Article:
Posted on Friday, July 18th, 2014 by Angie Han
As soon as it was revealed that Edgar Wright was leaving Ant-Man, word began to spread that his take had been too out there for Marvel Studios. There were reports of script rewrites and nervous execs, and it wasn’t tough to imagine Wright’s idiosyncratic style clashing with Marvel’s controlled vision.
But that wasn’t really the case, according to Marvel Studios head Kevin Feige. “It would have to be really out there to be too out there for us,” he insisted. Instead, he blames personality issues and an out-of-sync vision for the split. Hit the jump to read his comments.
Speaking with The Guardian, Feige denies that Marvel had acted like a “big evil studio… too scared at the outside-the-box creative vision,” and offers his side of the story.
The Marvel movies are very collaborative, and I think they are more collaborative than what he had been used to. And I totally respect that. [But] the notion that Marvel was scared, the vision was too good, too far out for Marvel is not true. And I don’t want to talk too much about that because I think our movies speak to that. Go look at Iron Man 3; go look at The Winter Soldier; go see Guardians of the Galaxy later this month. It would have to be really out there to be too out there for us.
Feige expresses his disappointment at Wright’s departure, but seems to think the change was ultimately for the best. “A part of me wishes we could have figured that out in the eight years we were working on it. But better for us and for Edgar that we figure it out then, and not move it through production.”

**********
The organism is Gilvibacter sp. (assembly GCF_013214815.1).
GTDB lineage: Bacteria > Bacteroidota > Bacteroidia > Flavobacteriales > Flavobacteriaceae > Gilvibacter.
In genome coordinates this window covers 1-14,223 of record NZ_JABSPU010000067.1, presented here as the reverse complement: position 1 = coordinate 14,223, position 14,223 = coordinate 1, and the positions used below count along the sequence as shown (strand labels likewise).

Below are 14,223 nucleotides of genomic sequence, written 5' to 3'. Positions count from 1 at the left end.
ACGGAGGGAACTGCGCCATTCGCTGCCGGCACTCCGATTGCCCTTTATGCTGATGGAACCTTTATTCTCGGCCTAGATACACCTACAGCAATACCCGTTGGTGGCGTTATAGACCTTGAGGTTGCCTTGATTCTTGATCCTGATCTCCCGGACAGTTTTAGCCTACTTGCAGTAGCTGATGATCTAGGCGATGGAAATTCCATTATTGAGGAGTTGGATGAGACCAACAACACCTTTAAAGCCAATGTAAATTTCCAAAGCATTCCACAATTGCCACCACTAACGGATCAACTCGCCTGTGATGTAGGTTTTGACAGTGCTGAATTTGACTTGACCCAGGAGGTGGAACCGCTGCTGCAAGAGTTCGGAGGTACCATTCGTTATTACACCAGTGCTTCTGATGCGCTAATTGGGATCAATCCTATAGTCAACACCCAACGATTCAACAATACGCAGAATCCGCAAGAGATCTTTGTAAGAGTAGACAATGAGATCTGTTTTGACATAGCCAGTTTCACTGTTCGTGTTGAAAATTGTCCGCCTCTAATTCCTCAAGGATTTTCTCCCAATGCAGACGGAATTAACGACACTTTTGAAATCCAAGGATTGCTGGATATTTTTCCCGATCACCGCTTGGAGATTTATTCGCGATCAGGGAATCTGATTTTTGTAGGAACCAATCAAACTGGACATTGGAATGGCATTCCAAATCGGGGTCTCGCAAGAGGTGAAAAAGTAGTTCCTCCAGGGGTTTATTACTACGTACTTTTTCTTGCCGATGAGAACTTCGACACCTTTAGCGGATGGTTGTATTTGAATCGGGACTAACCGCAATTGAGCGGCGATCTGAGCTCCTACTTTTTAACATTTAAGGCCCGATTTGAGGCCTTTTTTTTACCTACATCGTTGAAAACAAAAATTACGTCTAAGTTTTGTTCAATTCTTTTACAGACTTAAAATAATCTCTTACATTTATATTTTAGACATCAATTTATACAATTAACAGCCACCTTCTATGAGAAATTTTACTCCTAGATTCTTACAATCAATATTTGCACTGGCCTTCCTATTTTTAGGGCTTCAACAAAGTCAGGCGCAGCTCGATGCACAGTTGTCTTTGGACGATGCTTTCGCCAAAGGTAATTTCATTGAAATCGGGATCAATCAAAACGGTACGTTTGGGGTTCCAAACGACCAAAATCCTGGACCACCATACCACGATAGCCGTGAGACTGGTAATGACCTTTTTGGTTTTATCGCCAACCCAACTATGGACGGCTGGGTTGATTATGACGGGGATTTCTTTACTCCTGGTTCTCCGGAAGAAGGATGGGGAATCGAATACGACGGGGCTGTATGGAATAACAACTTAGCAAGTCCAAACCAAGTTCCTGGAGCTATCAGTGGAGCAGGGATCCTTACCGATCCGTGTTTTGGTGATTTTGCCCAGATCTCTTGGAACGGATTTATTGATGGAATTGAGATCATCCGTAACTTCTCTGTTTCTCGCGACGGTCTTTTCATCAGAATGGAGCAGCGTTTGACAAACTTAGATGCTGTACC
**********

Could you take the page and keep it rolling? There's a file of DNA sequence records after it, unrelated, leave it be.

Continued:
As of now, Feige believes that Ant-Man is “in the best shape it’s ever been” under new director Peyton Reed.
Peyton is going to do a tremendous job and the cast is tremendously dedicated and the script is getting into amazing shape. You wouldn’t expect a producer to say anything different, but when that movie comes out it will be the absolute best version of Ant-Man that could have existed.
Of course, as Feige acknowledges, he kind of has to say that. Moreover, since he’s being vague about what exactly the “creative differences” were, his explanation doesn’t seem likely to satisfy fans convinced that Wright was just too special for Marvel.
At this point, the only thing that’s really going to shut up the doubters is if Reed truly does turn in a great Ant-Man movie. And even then, you know Wright’s devotees will never stop wondering whether Wright would’ve done a better job.
In any case, we’ll find out how Reed fares when Ant-Man opens July 17, 2015.